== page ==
L.A. Riots: Koreatown Earns Its Place In City History
This story is part of a special Neon Tommy series revisiting the upheaval 20 years ago surrounding the Rodney King trial. See more of our anniversary coverage here.
"I remember the 10th Anniversary of the riots—as a Korean American, when I saw President George W. Bush come into town I thought he would definitely visit Koreatown and yet he did not. He went to another part of L.A. and the Korean Americans' experience was more of a fleeting, 20-second comment," Im recalled.
"And I thought, 'Wow. In any other historical context, whether you talk about the Holocaust or the Internment, the main players would have this rightful place in history. But for the Korean American community…our story was often marginalized or demonized."
Im decided to create the Saigu Campaign- a series of events ranging from business development tours to a prayer breakfast to bring together leaders from different backgrounds and ethnicities during the weeks leading up to the L.A. Riots 20th Anniversary. "Saigu" stands for "4-29"- as part of the Korean tradition to name significant dates after the actual day— a day that is still painful for Im to remember.
“It was a tragic moment for the whole city, but particularly, it was very relevant for the Korean community. But we want to take this day of tragedy into something more positive and we took the acronym and turned it around to name some goals that we could galvanize around. So, S stands for service, A for advocacy, I for inspiration, G for giving, and U for unity," said Im.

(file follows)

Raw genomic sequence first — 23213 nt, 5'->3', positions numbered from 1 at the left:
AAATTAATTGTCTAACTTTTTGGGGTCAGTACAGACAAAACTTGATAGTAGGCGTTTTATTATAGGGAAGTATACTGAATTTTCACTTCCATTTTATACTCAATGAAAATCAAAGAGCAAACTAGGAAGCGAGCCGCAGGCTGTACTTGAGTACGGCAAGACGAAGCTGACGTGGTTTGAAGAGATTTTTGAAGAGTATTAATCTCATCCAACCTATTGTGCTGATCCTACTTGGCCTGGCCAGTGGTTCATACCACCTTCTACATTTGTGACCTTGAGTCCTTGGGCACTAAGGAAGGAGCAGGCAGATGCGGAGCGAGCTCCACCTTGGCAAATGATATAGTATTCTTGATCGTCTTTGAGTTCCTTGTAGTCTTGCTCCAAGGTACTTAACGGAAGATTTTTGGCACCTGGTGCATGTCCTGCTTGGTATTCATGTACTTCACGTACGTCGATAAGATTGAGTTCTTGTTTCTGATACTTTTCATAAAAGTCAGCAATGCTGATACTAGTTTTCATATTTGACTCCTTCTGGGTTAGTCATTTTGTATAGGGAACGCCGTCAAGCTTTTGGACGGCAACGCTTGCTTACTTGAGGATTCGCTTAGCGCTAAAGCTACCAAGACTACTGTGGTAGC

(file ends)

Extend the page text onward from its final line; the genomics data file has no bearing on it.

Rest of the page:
The campaign’s remaining events include a “Saigu Heroes of Hope” event to acknowledge those who promote unity and diversity and a piece by visual artist Maggie Hazen, featured at The Museum of Tolerance from April 27 - May 13.
Video about Maggie Hazen and her artwork:
Inspired by another faith
In addition to leading the campaign, Im is CEO of an organization in Koreatown that exists in large part to the Rev. Cecil Murray, the African American pastor whose First A.M.E. church was a gathering place on the first night of the riots where people prayed and discussed about what could be done to stop the violence.
Shortly after the L.A. Riots, Im's parents worked in ministry and wanted to find a way to help repair their devastated community. Im could see the vision but knew they needed a successful organization to follow. She found Murray's church to be a shining example.
Ten years later, the Korean Churches for Community Development had the support of over 200 partnerships with the White House and Fortune 500 companies.
“We've trained a lot of people, we've helped a lot of people around foreclosure, affordable housing, youth-job training and leadership… You name it, we've done it,” said Im.
Im's passion for creating the organization was paired with a desire to overturn the same cultural misunderstandings Joe Hicks had observed. She knew Korean Americans' intentions were never to "overtake" the South L.A. neighborhood; rather, they were simply trying to make a living and create a better future for their families.